Rhubarb is easily one of the most underrated vegetables you can grow in your garden because it's a perennial. That makes it a rarity amongst its vegetable brethren. What's not rare is the production of rhubarb plants year after year. In fact, Gurney's rhubarb plants are so productive, you'll have rhubarb for a decade--or longer!
So how do you grow this hardy vegetable? More importantly, what do you do with all that rhubarb each year? Here are some helpful tips for rhubarb growing and usage.
Growing rhubarb plants nearly always starts with root divisions; rarely is rhubarb started from seed. You'll want to plant your divisions in an area that receives full sun, although rhubarb will grow in partial shade.
Your rhubarb should be planted in springtime. Space the plants 3 feet apart in fertile, well-drained soil. Position the crowns 3-4 inches below the soil surface.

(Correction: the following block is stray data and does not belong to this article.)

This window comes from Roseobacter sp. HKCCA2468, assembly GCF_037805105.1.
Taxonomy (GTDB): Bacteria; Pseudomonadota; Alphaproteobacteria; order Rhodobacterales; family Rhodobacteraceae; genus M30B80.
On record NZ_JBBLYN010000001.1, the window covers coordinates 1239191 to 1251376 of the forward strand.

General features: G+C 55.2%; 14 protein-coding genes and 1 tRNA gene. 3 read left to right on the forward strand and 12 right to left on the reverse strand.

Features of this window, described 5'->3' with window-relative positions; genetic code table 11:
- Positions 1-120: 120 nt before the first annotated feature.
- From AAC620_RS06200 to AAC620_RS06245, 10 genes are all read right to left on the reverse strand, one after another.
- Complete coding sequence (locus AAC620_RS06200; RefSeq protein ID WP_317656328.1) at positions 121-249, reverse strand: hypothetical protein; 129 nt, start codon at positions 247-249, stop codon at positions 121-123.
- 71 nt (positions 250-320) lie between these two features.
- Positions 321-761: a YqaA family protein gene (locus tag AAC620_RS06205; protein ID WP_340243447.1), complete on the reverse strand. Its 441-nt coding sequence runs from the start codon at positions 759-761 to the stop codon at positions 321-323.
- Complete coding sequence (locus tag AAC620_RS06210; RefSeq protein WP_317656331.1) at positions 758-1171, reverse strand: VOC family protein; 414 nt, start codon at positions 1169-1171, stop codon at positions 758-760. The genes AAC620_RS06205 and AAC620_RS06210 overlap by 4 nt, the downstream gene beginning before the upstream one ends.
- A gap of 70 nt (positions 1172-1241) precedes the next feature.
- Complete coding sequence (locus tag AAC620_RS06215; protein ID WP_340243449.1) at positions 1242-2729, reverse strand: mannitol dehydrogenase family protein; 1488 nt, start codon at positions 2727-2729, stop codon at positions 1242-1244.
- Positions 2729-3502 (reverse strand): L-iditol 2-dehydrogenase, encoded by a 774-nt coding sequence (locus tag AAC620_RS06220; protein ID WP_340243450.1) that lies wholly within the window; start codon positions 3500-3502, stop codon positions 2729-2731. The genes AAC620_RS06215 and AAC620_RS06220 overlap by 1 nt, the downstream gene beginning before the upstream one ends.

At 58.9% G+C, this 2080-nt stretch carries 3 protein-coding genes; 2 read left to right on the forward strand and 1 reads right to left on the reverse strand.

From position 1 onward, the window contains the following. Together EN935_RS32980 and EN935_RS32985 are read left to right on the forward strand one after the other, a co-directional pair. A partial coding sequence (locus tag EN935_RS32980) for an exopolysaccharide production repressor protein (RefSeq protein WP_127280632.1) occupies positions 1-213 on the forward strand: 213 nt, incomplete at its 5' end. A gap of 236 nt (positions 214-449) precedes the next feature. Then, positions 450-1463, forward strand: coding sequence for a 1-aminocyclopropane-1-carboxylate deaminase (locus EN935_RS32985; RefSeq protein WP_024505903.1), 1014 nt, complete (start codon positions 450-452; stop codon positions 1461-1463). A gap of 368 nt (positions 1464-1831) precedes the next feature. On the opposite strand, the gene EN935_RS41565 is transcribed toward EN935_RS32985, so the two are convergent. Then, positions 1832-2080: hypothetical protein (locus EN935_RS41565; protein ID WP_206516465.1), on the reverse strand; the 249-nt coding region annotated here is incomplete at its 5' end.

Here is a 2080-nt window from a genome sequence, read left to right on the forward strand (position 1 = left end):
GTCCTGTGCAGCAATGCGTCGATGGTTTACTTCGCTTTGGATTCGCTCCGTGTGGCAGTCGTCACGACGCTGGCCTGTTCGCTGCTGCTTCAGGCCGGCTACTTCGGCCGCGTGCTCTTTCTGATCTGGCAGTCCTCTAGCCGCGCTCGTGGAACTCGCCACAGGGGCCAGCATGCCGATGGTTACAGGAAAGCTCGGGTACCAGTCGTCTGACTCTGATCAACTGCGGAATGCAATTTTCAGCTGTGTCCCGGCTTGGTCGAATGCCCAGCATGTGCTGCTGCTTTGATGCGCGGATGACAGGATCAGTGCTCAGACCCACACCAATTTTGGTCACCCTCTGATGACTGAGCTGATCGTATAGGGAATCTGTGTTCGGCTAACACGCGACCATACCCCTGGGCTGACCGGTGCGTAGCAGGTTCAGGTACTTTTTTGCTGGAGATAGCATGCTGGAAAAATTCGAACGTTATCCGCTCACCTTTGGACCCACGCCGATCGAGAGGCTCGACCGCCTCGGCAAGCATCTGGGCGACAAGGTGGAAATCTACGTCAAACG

You'll need to water your rhubarb plant heavily, cultivate it regularly and feed it generously throughout the first year. The stalks can be harvested the second year. After that, they may be pulled during a 6-week period from early spring until early summer. Rhubarb plants can also be mowed, dug and divided in either fall or spring.
There are plenty of rhubarb recipes, so your yearly crop of rhubarb stalks will be put to good use.
Rhubarb's tart taste is best used in dishes like rhubarb pie, rhubarb crumble, rhubarb jam and rhubarb cake. You can also add it to ice cream and other fresh fruits (it goes best with strawberries and apples). Rhubarb stalks can be eaten on their own, by boiling them in water and adding sugar and cinnamon/nutmeg.